Deutsche Bank AG (DB - Analyst Report) reported net income of €51 million ($67.5 million) in the third quarter of 2013, down from €754 million ($998.6 million) in the prior-year quarter. Results suffered due to litigation related expenses.
Additionally, the disappointing performance resulted from rise in expenses and lower revenues. However, improved provisions for credit losses and a strong capital position were the positives.
Notably, litigation reserves increased to €4.1 billion ($5.4 billion), including €1.2 billion ($1.6 billion) of additional provisions taken in the said quarter.
Quarter in Detail
Deutsche Bank reported net revenue of €7.7 billion ($10.2 billion), down 10% year over year. The decline was mainly attributable to decreased revenues in Corporate Banking & Securities (CB&S), Global Transaction Banking (GTB), Consolidation & Adjustments (C&A) and Private & Business Clients (PBC). However, these negatives were partly offset by an improvement in revenue in the Deutsche Asset & Wealth Management (DeAWM) and Consolidation & Adjustments (C&A) units.
The CB&S revenues were down 26% from the prior-year quarter to €23.9 billion ($31.7 billion). The decrease stemmed from lower revenues in Sales & Trading (debt and other products).
At Deutsche Bank’s GTB business, the sluggish macroeconomic environment with low interest rates and persistent pressure on margins led to a 2% year-over-year fall in revenues to €1.0 billion ($1.3 billion).
Additionally, the PBC segment’s revenues were €2.3 billion ($3.0 billion), down 5% from the prior-year quarter. The decrease was due to a fall in revenues at Postbank and the pressure on deposit revenues caused by the low interest rate environment and reduced volumes.
Revenues in the NCOU fell 8% year over year to €367 million ($486.1 million), mainly due to a reduction of assets following the de-risking activities undertaken by the bank.
However, the DeAWM segment posted a year-over-year revenue rise of 2% to €1.3 billion ($1.7 billion), attributable to enhanced assets under management (AUM) base.
Consolidation & Adjustments (C&A) net revenue improved from negative €410 million ($513.0 million) in the second quarter of 2012 to negative €168 million ($222.5 million).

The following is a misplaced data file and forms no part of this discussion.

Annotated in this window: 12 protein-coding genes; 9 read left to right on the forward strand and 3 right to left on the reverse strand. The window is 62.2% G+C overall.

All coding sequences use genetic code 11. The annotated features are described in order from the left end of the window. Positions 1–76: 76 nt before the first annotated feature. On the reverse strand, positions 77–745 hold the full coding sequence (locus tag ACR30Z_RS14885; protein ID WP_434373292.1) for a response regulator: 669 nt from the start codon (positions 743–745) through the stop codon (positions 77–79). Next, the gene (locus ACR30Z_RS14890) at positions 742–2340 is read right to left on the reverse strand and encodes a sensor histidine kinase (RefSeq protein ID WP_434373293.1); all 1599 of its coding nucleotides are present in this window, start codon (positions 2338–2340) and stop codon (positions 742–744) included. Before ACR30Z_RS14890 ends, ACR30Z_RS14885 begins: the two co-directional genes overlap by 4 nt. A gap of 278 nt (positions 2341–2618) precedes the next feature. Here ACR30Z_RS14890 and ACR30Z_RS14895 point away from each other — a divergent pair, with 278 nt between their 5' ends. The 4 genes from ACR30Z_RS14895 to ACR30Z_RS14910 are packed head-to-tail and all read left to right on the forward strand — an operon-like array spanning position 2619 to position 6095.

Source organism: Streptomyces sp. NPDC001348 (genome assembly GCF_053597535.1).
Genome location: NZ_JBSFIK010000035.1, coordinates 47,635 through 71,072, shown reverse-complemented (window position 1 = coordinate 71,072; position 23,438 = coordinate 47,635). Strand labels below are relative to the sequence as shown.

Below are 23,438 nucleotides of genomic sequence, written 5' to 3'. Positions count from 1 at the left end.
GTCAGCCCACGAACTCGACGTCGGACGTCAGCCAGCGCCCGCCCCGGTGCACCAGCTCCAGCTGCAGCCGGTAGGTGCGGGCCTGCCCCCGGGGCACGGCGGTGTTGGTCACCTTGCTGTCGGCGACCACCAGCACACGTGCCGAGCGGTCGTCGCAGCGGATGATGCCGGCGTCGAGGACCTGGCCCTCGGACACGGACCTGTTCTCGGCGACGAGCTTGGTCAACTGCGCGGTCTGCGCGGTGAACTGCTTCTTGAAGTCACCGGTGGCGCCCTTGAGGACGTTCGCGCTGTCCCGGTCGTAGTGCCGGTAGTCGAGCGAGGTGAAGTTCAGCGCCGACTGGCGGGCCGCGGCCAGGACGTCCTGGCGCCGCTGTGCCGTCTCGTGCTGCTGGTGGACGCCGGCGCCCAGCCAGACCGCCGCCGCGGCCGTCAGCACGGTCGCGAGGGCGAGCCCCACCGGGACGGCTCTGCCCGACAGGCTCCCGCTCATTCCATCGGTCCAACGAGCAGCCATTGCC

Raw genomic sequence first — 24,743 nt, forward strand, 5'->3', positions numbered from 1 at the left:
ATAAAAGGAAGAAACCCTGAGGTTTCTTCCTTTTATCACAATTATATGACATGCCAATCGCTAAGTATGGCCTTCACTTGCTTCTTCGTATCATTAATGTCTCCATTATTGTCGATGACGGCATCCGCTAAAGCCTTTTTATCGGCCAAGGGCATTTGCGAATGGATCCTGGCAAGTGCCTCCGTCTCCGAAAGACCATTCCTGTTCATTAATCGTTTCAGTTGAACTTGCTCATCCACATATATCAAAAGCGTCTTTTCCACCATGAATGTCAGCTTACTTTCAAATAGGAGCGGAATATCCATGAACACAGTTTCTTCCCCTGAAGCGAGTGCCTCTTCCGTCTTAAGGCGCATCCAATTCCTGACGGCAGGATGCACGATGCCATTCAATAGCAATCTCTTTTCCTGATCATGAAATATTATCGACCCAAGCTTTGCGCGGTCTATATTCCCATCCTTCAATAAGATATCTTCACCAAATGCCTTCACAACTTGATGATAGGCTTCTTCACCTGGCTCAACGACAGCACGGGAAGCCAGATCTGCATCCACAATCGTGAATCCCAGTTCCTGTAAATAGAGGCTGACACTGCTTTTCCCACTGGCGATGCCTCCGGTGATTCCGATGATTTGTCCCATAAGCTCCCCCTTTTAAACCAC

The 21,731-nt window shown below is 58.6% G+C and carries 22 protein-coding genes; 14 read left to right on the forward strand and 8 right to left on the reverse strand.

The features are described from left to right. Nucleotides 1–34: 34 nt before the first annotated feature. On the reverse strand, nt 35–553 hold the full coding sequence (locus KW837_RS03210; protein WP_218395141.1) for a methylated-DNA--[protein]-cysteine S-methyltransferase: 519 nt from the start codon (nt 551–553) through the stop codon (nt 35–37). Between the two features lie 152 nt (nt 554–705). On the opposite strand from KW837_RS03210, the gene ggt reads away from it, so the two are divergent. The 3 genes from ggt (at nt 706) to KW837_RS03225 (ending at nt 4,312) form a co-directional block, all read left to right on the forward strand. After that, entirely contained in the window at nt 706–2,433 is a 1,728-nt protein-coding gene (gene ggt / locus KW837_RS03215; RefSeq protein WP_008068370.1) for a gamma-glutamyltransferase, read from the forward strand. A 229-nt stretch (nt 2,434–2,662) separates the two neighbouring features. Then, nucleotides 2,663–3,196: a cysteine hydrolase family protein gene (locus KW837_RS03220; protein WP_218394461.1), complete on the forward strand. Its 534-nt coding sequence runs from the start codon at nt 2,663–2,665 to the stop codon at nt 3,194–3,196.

The provision for credit losses fell 8% from the year-ago period to €512 million ($678.1 million). This decrease was primarily driven by the NCOU and the PBC units, reflecting a favorable environment in Germany but partly offset by higher provisions in CB&S and GTB.
However, non-interest expenses of €7.2 billion ($9.5 billion) were up 4% from the year-ago period. This resulted from increased litigation related expenses, partly offset by a decline in the Operational Excellence Program’s (OpEx) implementation expenses as well as compensation and benefits expenses. Non-interest expenses included cost-to-achieve related to OpEx of €221 million ($292.7 million) in the reported quarter, of which €30 million ($39.7 million) were restructuring expenses.
Deutsche Bank’s Common Equity Tier 1 (CET1) capital ratio (pro-forma Capital Requirements Regulation/Capital Requirements Directive 4 fully loaded) was 9.7% as of Sep 30, 2013, up from 7.8% as of Sep 30, 2012.
Leverage ratio, on an adjusted fully loaded basis, was 3.1% as of Sep 30, 2013 up from 2.6% as of Sep 30, 2012. Risk-weighted assets decreased 9% year over year to €365 billion ($483.4 billion) as of Sep 30, 2013.
In its Strategy 2015+, Deutsche Bank declared a number of initiatives to boost its competitiveness. These include improvement in efficiency, aggressive cost cuts, a simplified capital structure and a change in the company’s compensation policies. The new compensation program directs payment of bonuses to the chief executives after five years, instead of the former partial payment over a span of three years.
The company contemplates making investments of approximately €4 billion and undertaking other such measures to help achieve full run-rate annual cost savings of €4.5 billion by 2015. These strategies were, on the whole initiated in the third quarter of 2012.
Further, Deutsche Bank aims to reduce its risk-weighted assets and continue with its de-risking measures. In the said quarter, the company achieved about 15% of the 2015 balance sheet reduction target of €250 billion.
Deutsche Bank’s strategic initiatives, including the repositioning of its core business and bolstering of its capital levels augur well for future growth. However, the related costs could weigh on profitability.
Due to the eurozone debt crisis, Deutsche Bank experienced a fall in trading revenues in the past. Amid the stressed operating environment, lower returns and stringent capital norms, the company is rightsizing its business through job cuts and various restructuring initiatives.
Moreover, owing to macroeconomic uncertainty and the cautious approach of management, we believe that Deutsche Bank’s earnings growth might face challenges, going forward.
Deutsche Bank currently carries a Zacks Rank #1 (Strong Buy). Other foreign banks with the same Zacks Rank include Banco Bilbao Vizcaya Argentaria, S.A. (BBVA - Snapshot Report), Credit Suisse Group (CS - Snapshot Report) and Westpac Banking Corporation (WBK - Snapshot Report).